Computer Systems

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Computer Systems

  1. 1. Computer Systems Networking Health Informatics Elective Meds 2006
  2. 2. Outline Types of Networks Client/Server Peer-to-peer Local area network (LAN) Wide area network (WAN) The Internet
  3. 3. Peer to Peer Network
  4. 4. Peer-to-peer Wired Operating System (Windows NT; MacOS) Transmission speeds – twisted pair wire - Cat 5 – 100 Mbps; coaxial cable) Distance – max 500 m with 10base5 Wireless Standards – e.g. 802.11b Distance – proximity to a wireless hub
  5. 5. Local Area Networks Usually same operating systems; may or may not be same computer configuration May be arranged in different topologies (e.g. star, bus, ring) Different protocols (set of rules) used for communication (e.g. NETBios/NETBeui (MS); IPX/SPX (Novell); TCP/IP (Unix) Client-server model
  6. 6. Server Client
  7. 7. Star-like network. Each peripheral unit has its own connection with the central computer.
  8. 8. Network in which a bus structure is used.
  9. 9. Local Area Networks A computer network that spans a relatively small area. Most LANs are confined to a single building or group of buildings. Most LANs connect workstations and personal computers. Each node (individual computer) in a LAN has its own CPU with which it executes programs, but it also is able to access data and devices anywhere on the LAN. This means that many users can share expensive devices, such as laser printers, as well as data. Users can also use the LAN to communicate with each other, by sending e-mail or engaging in chat sessions. There are many different types of LANs Ethernets being the most common for PCs (10 Mbps on Cat 3, 4, 5; 100 Mbps on Cat 5 wire). Most Apple Macintosh networks are based on Apple's AppleTalk network system, which is built into Macintosh computers.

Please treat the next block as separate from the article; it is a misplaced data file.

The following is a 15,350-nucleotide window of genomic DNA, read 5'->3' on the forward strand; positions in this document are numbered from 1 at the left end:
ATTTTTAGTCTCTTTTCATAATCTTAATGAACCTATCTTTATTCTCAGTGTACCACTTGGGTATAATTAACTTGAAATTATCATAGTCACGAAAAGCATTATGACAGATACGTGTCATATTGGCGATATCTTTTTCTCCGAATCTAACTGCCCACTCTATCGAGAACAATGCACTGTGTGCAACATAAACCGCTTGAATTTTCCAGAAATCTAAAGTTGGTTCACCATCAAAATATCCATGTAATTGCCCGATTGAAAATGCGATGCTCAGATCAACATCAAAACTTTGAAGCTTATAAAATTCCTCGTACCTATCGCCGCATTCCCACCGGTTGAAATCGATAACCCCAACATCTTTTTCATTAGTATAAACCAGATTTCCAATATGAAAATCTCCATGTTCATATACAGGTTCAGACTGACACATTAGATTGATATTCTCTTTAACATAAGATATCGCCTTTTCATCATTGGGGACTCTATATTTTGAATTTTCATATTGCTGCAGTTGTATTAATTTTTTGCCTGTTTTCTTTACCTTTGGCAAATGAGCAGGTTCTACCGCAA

10. 10. Wide Area Networks May be different operating systems across the network.
  11. 11. Router WAN - Wide Area Network Backbone
  12. 12. Wide Area Networks A computer network that spans a relatively large geographical area. Typically, a WAN consists of two or more local-area networks (LANs). Computers connected to a wide-area network are often connected through public networks, such as the telephone system. They can also be connected through leased lines (coaxial or fibre- optic cable) or satellites. The largest WAN in existence is the Internet.
  13. 13. 1nn.nn.n.nn 1nn.nn.n.nn IP Address Internet panther.uwo.ca
  14. 14. The difference between the Internet and the W3 Many people use the terms Internet and World Wide Web interchangeably, but the two terms are not synonymous. The Internet and the Web are two separate but related things. The Internet is a massive network of networks, a networking infrastructure. It connects millions of computers together globally, forming a network in which any computer can communicate with any other computer as long as they are both connected to the Internet. Information that travels over the Internet does so via a variety of languages known as protocols. The World Wide Web, or simply the Web, is a way of accessing information over the medium of the Internet. It is an information-sharing model that is built on top of the Internet. The Web uses the HTTP protocol, only one of the languages spoken over the Internet, to transmit data. Web services, which use HTTP to allow applications to communicate in order to exchange business logic, use the Web to share information. The Web also utilizes browsers, such as Internet Explorer or Netscape, to access Web documents called Web pages that are linked to each other via hyperlinks. Web documents also contain graphics, sounds, text and video. The Web is just one of the ways that information can be disseminated over the Internet. The Internet, not the Web, is also used for e-mail, which relies on SMTP; Usenet news groups; instant messaging; and FTP. So the Web is just a portion of the Internet, albeit a large portion, but the two terms are not synonymous and should not be confused.

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